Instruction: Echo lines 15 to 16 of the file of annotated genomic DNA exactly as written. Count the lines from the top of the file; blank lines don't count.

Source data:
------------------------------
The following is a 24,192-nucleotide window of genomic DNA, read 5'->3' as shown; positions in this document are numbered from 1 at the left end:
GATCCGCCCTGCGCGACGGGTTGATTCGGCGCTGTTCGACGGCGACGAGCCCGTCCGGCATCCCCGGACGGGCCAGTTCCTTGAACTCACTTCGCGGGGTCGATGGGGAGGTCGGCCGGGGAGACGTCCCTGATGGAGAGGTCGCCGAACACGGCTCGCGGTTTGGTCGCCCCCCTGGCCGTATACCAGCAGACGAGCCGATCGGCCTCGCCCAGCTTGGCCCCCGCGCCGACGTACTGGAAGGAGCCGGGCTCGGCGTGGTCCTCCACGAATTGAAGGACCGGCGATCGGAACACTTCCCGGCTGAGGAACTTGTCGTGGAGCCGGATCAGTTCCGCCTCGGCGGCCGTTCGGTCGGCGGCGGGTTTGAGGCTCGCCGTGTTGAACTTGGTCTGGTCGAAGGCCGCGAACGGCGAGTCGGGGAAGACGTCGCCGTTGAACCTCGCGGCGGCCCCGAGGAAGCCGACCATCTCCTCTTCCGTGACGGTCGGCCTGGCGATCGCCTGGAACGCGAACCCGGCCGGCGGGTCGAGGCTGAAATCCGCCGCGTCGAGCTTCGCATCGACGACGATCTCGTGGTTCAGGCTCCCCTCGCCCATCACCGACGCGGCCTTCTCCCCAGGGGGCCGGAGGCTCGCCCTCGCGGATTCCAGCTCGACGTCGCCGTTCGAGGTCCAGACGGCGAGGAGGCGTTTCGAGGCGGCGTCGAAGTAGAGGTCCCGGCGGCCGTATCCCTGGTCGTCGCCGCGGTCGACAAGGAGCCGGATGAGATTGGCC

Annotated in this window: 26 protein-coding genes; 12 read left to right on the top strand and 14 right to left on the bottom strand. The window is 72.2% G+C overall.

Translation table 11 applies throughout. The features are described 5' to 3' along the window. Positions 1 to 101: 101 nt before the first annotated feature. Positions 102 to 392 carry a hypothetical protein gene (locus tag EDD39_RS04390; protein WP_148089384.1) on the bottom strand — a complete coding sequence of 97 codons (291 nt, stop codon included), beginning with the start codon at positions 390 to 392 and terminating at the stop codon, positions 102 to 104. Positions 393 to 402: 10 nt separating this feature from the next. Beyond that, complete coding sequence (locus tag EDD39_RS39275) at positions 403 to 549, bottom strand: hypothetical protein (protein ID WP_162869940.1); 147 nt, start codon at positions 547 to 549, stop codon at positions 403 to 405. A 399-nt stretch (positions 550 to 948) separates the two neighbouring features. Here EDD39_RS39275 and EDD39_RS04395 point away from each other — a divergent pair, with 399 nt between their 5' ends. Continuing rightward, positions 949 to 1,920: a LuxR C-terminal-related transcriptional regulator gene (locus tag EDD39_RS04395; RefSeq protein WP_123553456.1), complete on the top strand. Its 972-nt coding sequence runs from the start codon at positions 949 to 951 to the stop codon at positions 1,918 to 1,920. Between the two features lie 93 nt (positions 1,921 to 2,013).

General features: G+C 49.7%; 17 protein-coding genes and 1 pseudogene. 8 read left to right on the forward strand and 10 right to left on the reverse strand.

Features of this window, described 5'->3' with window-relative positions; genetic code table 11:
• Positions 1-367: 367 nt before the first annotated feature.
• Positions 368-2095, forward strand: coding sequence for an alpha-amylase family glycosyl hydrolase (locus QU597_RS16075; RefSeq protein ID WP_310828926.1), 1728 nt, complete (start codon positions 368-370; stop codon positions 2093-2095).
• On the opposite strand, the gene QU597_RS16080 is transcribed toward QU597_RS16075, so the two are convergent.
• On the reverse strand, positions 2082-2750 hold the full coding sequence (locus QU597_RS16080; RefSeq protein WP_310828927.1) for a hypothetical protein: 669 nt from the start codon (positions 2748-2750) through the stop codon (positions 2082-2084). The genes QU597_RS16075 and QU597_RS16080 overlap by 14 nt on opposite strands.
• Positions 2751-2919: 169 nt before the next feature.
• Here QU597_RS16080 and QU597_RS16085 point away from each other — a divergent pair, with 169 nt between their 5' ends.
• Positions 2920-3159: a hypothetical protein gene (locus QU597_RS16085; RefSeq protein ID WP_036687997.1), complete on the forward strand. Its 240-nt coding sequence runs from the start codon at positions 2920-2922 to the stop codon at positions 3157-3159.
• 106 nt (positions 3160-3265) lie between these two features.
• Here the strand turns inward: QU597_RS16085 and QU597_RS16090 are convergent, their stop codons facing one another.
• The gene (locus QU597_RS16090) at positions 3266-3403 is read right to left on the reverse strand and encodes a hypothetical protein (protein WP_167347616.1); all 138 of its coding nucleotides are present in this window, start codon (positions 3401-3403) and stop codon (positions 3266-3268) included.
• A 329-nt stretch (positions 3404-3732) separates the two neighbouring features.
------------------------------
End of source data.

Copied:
• Here the strand turns inward: QU597_RS16085 and QU597_RS16090 are convergent, their stop codons facing one another.
• The gene (locus QU597_RS16090) at positions 3266-3403 is read right to left on the reverse strand and encodes a hypothetical protein (protein WP_167347616.1); all 138 of its coding nucleotides are present in this window, start codon (positions 3401-3403) and stop codon (positions 3266-3268) included.